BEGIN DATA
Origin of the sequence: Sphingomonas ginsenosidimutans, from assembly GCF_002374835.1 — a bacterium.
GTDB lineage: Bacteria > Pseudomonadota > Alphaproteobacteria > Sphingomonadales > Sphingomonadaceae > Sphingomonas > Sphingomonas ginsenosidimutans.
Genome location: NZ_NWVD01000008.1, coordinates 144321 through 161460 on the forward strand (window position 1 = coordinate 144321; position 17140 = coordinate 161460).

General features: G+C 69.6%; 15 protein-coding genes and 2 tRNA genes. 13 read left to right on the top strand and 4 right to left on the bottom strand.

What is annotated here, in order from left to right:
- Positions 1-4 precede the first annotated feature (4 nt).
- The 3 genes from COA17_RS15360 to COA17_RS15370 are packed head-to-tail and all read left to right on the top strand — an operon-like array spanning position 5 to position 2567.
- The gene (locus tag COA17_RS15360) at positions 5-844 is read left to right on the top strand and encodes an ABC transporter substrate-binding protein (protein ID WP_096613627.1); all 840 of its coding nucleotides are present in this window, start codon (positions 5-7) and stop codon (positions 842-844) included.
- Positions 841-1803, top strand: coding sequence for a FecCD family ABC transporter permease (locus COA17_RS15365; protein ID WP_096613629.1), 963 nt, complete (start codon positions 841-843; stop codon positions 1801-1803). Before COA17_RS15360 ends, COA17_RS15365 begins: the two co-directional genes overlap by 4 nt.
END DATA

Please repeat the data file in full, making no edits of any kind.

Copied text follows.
Origin of the sequence: Sphingomonas ginsenosidimutans, from assembly GCF_002374835.1 — a bacterium.
GTDB lineage: Bacteria > Pseudomonadota > Alphaproteobacteria > Sphingomonadales > Sphingomonadaceae > Sphingomonas > Sphingomonas ginsenosidimutans.
Genome location: NZ_NWVD01000008.1, coordinates 144321 through 161460 on the forward strand (window position 1 = coordinate 144321; position 17140 = coordinate 161460).

General features: G+C 69.6%; 15 protein-coding genes and 2 tRNA genes. 13 read left to right on the top strand and 4 right to left on the bottom strand.

What is annotated here, in order from left to right:
- Positions 1-4 precede the first annotated feature (4 nt).
- The 3 genes from COA17_RS15360 to COA17_RS15370 are packed head-to-tail and all read left to right on the top strand — an operon-like array spanning position 5 to position 2567.
- The gene (locus tag COA17_RS15360) at positions 5-844 is read left to right on the top strand and encodes an ABC transporter substrate-binding protein (protein ID WP_096613627.1); all 840 of its coding nucleotides are present in this window, start codon (positions 5-7) and stop codon (positions 842-844) included.
- Positions 841-1803, top strand: coding sequence for a FecCD family ABC transporter permease (locus COA17_RS15365; protein ID WP_096613629.1), 963 nt, complete (start codon positions 841-843; stop codon positions 1801-1803). Before COA17_RS15360 ends, COA17_RS15365 begins: the two co-directional genes overlap by 4 nt.